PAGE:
The rest of the irrigated land is devoted to sugar beets, vegetables, pasture, etc. In accordance with the tendency to encourage kibbutzim to specialize in industrial crops, cotton and peas for canning and seeds have been planted. A successful experiment was conducted last year: raising tomatoes and cucumbers under plastic cover so as to induce early growth and thereby appear on the market with vegetables early in the season. Field crops, such as wheat, rye, sorghum, and hay, are raised primarily to supply our own needs. One of the major branches is the chicken house, which has expanded each year until, today, the egg production has reached seven thousand eggs a day.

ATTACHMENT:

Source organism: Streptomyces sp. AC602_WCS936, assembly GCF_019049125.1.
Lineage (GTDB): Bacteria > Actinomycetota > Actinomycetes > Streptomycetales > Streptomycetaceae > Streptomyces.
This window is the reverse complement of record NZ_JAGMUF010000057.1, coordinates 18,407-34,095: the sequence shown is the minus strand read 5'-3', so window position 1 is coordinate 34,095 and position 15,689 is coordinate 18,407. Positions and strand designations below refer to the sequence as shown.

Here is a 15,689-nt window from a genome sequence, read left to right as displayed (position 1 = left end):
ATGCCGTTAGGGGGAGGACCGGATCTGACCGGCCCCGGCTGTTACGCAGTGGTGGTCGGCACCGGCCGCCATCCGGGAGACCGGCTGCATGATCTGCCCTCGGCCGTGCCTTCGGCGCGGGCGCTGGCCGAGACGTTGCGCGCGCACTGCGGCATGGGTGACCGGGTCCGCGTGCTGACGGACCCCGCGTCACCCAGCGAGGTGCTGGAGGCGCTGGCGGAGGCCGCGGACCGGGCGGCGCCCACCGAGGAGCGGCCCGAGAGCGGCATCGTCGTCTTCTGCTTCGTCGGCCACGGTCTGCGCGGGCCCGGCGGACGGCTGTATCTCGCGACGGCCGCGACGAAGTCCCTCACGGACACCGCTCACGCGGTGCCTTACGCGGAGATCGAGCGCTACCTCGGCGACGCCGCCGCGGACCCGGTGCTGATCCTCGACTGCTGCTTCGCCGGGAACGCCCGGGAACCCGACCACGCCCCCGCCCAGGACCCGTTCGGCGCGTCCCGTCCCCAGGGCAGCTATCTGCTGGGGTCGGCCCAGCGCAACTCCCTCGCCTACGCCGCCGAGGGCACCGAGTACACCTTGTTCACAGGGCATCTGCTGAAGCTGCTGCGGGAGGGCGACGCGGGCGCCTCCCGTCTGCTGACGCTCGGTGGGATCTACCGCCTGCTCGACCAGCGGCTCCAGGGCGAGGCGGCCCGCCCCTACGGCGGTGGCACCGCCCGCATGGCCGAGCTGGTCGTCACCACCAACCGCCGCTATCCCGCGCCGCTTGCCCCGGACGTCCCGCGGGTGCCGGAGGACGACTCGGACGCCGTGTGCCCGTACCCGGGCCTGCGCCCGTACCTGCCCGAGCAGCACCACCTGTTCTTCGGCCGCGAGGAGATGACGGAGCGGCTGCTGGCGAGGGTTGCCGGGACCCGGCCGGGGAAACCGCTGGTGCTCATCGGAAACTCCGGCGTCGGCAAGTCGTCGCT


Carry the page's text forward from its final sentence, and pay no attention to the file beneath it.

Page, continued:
The dairy barn reflects the general crisis which the dairy industry is undergoing in Israel. The industry has reached the point of overproduction, and the country is faced with the problem of whether to cut down the number of herds or to find ways and means of utilizing the dairy products without drastically reducing the farmer's income. So Gesher Haziv is faced with the problem of whether to maintain the dairy barn at its present size when, in order to achieve maximum efficiency, it should be enlarged, or whether to eliminate it completely, although this act would be a blow to the internal economy of the kibbutz.